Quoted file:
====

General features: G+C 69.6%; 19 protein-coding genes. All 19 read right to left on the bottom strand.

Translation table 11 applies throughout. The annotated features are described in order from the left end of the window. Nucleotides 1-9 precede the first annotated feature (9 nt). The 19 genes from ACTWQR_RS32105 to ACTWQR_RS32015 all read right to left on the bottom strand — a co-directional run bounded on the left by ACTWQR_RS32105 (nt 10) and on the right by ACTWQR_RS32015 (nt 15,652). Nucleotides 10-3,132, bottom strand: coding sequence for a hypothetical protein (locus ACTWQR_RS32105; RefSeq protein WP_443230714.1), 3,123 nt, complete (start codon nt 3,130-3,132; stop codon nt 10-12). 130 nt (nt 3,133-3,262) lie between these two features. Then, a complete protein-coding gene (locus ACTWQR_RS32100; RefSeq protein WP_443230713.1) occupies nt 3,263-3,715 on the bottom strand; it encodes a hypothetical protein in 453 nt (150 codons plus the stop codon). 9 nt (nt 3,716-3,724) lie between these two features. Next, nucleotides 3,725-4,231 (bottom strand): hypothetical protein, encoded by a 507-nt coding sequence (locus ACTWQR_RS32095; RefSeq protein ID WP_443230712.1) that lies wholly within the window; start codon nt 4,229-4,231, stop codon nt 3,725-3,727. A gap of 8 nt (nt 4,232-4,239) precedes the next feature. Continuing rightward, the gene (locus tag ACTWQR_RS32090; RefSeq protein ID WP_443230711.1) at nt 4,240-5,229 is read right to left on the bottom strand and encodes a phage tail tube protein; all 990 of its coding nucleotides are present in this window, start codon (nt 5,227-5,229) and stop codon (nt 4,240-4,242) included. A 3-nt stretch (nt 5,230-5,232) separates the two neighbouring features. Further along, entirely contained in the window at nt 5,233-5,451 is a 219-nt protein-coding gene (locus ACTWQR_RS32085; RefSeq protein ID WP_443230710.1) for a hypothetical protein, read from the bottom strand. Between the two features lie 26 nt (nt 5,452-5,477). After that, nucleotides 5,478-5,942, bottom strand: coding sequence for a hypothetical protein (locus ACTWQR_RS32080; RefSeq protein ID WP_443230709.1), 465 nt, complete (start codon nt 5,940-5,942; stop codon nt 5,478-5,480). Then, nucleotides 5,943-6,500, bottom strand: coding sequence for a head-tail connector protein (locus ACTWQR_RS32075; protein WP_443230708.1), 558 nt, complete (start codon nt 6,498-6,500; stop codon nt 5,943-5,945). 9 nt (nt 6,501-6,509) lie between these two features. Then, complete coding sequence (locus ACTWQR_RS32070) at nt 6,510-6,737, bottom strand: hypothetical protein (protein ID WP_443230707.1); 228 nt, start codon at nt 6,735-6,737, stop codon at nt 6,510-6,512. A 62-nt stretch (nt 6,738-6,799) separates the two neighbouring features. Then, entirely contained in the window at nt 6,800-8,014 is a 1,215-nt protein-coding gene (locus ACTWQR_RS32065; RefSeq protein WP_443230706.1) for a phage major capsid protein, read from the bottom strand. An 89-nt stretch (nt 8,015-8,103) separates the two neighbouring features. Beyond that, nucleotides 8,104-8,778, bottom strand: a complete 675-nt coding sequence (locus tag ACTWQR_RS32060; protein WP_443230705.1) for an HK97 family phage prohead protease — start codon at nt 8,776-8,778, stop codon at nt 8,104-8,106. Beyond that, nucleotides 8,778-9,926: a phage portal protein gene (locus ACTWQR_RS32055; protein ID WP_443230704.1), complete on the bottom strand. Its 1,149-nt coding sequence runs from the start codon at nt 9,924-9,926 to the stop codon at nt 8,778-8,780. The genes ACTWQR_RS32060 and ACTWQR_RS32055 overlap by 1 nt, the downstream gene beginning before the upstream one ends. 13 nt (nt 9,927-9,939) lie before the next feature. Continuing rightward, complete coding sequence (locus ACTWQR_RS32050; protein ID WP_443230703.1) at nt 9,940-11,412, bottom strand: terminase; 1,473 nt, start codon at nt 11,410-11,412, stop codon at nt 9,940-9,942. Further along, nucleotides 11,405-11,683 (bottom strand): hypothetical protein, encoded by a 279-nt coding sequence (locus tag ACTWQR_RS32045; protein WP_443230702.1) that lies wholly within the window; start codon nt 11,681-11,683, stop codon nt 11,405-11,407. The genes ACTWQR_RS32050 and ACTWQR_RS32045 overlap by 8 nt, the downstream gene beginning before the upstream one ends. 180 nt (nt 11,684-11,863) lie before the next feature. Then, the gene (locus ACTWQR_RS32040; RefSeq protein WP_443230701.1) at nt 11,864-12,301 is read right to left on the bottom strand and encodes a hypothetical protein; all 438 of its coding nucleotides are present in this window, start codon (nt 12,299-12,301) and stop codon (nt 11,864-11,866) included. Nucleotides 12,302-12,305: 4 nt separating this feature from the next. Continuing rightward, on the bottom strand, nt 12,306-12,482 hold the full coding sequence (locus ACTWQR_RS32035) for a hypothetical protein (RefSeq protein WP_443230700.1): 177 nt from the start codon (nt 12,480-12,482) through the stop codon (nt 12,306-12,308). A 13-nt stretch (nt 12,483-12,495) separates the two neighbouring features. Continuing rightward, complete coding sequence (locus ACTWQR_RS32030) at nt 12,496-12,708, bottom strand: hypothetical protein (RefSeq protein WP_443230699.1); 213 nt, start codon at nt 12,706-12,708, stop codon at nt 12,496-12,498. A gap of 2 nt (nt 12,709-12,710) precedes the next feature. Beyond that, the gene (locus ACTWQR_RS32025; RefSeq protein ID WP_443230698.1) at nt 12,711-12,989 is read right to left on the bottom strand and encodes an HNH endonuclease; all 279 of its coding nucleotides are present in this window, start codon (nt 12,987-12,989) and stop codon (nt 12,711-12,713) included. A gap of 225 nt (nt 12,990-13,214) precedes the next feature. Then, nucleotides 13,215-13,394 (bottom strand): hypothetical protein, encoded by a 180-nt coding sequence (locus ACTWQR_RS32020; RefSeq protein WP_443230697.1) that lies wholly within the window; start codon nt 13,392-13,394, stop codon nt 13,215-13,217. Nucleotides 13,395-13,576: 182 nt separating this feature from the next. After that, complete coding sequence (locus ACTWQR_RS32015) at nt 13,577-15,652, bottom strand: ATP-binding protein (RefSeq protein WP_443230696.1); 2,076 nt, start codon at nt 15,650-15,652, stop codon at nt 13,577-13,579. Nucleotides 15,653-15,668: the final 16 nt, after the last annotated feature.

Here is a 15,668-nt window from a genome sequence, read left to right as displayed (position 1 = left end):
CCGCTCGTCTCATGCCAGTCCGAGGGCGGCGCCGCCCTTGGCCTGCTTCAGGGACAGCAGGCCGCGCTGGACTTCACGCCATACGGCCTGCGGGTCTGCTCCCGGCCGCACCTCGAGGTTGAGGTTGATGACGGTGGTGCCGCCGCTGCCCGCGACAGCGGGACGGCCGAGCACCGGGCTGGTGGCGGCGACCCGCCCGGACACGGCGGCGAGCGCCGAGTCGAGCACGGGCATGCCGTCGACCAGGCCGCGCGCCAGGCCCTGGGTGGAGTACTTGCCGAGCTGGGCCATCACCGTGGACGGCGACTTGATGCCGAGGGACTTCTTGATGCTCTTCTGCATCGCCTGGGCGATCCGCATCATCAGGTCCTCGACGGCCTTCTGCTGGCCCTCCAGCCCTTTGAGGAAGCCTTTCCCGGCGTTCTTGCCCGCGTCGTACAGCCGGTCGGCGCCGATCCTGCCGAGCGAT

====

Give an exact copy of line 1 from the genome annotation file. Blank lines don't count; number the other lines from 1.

General features: G+C 69.6%; 19 protein-coding genes. All 19 read right to left on the bottom strand.